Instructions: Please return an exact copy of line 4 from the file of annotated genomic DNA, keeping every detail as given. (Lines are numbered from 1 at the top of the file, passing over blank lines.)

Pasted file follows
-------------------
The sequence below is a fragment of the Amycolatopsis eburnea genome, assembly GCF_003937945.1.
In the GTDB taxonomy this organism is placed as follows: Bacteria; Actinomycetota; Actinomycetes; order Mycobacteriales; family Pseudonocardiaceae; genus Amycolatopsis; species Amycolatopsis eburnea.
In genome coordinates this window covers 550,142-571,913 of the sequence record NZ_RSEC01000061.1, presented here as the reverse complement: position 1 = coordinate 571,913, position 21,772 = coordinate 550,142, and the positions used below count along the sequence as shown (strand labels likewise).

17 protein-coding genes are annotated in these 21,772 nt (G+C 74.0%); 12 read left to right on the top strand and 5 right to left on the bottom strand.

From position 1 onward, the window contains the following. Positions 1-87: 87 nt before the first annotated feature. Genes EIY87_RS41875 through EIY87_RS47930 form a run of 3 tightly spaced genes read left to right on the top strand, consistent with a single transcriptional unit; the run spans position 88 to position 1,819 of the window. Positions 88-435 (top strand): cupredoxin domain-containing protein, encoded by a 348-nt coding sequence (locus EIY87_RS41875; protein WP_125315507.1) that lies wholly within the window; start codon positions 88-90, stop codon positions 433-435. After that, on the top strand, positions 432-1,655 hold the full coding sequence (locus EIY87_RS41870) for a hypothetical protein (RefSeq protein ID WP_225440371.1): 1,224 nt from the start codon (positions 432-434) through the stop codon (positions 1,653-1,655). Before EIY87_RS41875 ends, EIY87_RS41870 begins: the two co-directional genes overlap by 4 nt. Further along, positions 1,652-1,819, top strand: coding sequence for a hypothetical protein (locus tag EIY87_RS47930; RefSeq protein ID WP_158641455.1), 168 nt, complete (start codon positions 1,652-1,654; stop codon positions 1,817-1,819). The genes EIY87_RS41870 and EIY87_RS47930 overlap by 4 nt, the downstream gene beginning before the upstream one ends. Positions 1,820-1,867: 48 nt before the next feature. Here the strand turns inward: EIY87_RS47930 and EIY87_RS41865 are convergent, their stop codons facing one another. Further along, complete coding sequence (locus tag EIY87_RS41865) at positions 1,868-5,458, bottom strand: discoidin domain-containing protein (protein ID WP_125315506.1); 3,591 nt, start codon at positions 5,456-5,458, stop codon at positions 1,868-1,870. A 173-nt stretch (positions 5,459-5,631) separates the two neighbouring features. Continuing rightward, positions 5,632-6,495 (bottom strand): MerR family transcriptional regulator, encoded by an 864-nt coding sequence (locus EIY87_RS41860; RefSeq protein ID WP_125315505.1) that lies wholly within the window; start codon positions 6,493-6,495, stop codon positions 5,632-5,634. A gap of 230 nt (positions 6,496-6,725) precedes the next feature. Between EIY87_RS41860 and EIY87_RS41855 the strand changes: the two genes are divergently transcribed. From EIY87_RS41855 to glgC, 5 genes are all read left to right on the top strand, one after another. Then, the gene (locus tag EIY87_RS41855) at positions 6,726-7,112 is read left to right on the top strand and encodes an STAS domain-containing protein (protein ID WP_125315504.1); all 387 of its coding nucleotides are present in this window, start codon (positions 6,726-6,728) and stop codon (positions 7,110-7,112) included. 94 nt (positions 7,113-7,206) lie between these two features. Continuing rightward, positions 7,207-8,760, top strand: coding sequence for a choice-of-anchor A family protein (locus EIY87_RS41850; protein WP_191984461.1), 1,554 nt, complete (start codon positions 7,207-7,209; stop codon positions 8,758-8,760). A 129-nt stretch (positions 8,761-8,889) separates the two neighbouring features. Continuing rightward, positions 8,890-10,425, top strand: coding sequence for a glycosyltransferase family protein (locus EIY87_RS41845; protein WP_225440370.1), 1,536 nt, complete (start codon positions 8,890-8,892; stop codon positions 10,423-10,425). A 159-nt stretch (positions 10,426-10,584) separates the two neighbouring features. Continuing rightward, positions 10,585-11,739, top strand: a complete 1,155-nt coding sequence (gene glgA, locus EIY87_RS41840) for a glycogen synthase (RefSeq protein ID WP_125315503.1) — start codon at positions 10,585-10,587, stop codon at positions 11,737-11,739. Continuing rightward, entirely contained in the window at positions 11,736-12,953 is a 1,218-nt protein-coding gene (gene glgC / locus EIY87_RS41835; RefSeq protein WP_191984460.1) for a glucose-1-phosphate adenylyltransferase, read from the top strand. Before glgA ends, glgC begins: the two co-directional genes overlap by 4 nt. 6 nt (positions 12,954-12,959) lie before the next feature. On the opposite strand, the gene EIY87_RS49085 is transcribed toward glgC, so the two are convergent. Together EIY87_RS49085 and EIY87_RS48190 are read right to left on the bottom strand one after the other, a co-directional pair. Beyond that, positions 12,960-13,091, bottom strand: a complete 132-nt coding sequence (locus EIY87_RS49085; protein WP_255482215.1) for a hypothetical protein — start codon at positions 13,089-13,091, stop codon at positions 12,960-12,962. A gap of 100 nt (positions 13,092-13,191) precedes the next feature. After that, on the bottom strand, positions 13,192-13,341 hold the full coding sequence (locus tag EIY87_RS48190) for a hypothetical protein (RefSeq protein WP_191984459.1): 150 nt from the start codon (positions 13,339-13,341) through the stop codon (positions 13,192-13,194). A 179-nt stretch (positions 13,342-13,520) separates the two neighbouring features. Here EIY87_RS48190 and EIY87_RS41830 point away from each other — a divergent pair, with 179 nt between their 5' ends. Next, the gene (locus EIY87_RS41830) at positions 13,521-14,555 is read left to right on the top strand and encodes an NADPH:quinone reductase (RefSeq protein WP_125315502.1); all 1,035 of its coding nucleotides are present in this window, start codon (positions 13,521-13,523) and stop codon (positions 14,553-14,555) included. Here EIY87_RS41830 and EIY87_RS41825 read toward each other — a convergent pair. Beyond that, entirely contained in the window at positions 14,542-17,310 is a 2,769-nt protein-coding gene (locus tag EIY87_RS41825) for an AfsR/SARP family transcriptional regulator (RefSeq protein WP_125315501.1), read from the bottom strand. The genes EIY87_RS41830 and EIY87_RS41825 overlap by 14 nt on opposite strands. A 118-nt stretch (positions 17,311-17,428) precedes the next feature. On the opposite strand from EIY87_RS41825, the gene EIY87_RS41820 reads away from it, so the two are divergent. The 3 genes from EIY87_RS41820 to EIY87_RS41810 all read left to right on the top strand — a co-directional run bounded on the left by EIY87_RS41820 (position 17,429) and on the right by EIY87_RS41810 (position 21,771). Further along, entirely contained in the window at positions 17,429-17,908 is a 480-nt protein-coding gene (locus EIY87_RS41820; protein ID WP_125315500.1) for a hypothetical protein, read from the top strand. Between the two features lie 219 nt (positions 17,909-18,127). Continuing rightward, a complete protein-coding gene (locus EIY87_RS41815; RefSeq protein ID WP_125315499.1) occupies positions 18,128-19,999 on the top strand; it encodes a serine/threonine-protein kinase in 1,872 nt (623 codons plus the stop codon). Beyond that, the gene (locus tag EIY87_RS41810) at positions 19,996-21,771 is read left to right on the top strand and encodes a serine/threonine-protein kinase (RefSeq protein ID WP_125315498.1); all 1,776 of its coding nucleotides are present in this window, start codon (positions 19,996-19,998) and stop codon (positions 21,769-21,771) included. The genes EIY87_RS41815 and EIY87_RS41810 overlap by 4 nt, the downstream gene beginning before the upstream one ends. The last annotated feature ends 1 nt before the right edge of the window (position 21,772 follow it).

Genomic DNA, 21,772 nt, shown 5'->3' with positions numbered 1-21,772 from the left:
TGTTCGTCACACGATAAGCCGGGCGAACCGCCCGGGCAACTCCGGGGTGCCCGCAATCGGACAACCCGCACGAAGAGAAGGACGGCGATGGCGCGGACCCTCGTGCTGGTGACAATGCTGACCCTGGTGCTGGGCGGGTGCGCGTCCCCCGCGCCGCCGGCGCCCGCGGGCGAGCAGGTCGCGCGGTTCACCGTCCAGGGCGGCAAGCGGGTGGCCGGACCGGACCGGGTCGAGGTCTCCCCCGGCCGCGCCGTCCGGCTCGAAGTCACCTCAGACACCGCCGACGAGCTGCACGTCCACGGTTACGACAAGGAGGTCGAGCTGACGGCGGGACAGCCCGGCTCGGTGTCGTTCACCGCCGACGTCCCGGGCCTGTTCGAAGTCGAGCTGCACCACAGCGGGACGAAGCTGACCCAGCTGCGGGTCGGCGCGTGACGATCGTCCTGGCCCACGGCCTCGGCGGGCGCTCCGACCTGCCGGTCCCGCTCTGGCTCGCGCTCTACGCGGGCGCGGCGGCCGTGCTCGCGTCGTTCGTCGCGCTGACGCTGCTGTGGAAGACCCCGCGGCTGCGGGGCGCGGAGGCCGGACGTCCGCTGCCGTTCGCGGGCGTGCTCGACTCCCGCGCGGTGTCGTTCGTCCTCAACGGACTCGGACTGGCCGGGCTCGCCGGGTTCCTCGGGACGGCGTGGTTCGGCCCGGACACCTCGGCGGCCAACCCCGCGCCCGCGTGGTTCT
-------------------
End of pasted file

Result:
17 protein-coding genes are annotated in these 21,772 nt (G+C 74.0%); 12 read left to right on the top strand and 5 right to left on the bottom strand.